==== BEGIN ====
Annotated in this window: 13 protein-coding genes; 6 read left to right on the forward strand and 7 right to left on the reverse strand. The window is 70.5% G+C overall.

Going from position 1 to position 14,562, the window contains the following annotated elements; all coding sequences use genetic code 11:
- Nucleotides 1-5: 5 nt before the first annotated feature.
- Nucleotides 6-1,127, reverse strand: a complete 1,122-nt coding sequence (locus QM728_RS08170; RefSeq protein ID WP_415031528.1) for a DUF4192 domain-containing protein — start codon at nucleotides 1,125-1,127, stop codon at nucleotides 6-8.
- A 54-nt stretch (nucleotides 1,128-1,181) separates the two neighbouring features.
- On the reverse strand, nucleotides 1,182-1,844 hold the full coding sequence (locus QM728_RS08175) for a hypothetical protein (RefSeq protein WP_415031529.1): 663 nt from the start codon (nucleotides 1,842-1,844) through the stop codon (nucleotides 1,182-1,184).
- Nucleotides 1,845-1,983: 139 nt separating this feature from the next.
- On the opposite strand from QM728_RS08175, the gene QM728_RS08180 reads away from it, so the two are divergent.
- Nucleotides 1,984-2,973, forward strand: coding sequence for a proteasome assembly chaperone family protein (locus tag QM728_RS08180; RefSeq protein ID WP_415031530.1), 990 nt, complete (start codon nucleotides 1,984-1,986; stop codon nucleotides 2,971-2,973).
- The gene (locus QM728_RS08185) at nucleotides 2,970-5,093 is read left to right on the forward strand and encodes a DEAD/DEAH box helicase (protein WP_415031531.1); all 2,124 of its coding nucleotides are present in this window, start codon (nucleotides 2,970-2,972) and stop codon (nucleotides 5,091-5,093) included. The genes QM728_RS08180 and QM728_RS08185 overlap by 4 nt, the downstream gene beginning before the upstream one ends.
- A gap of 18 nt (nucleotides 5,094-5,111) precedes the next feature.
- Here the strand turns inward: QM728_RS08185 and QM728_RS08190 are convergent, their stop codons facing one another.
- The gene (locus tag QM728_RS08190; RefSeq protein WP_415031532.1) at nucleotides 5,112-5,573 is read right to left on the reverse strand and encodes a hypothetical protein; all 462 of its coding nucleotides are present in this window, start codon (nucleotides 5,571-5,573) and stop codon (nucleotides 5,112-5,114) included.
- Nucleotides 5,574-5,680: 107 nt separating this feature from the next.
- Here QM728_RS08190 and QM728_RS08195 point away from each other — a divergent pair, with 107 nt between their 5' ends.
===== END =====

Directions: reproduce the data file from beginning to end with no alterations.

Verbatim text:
Annotated in this window: 13 protein-coding genes; 6 read left to right on the forward strand and 7 right to left on the reverse strand. The window is 70.5% G+C overall.

Going from position 1 to position 14,562, the window contains the following annotated elements; all coding sequences use genetic code 11:
- Nucleotides 1-5: 5 nt before the first annotated feature.
- Nucleotides 6-1,127, reverse strand: a complete 1,122-nt coding sequence (locus QM728_RS08170; RefSeq protein ID WP_415031528.1) for a DUF4192 domain-containing protein — start codon at nucleotides 1,125-1,127, stop codon at nucleotides 6-8.
- A 54-nt stretch (nucleotides 1,128-1,181) separates the two neighbouring features.
- On the reverse strand, nucleotides 1,182-1,844 hold the full coding sequence (locus QM728_RS08175) for a hypothetical protein (RefSeq protein WP_415031529.1): 663 nt from the start codon (nucleotides 1,842-1,844) through the stop codon (nucleotides 1,182-1,184).
- Nucleotides 1,845-1,983: 139 nt separating this feature from the next.
- On the opposite strand from QM728_RS08175, the gene QM728_RS08180 reads away from it, so the two are divergent.
- Nucleotides 1,984-2,973, forward strand: coding sequence for a proteasome assembly chaperone family protein (locus tag QM728_RS08180; RefSeq protein ID WP_415031530.1), 990 nt, complete (start codon nucleotides 1,984-1,986; stop codon nucleotides 2,971-2,973).
- The gene (locus QM728_RS08185) at nucleotides 2,970-5,093 is read left to right on the forward strand and encodes a DEAD/DEAH box helicase (protein WP_415031531.1); all 2,124 of its coding nucleotides are present in this window, start codon (nucleotides 2,970-2,972) and stop codon (nucleotides 5,091-5,093) included. The genes QM728_RS08180 and QM728_RS08185 overlap by 4 nt, the downstream gene beginning before the upstream one ends.
- A gap of 18 nt (nucleotides 5,094-5,111) precedes the next feature.
- Here the strand turns inward: QM728_RS08185 and QM728_RS08190 are convergent, their stop codons facing one another.
- The gene (locus tag QM728_RS08190; RefSeq protein WP_415031532.1) at nucleotides 5,112-5,573 is read right to left on the reverse strand and encodes a hypothetical protein; all 462 of its coding nucleotides are present in this window, start codon (nucleotides 5,571-5,573) and stop codon (nucleotides 5,112-5,114) included.
- Nucleotides 5,574-5,680: 107 nt separating this feature from the next.
- Here QM728_RS08190 and QM728_RS08195 point away from each other — a divergent pair, with 107 nt between their 5' ends.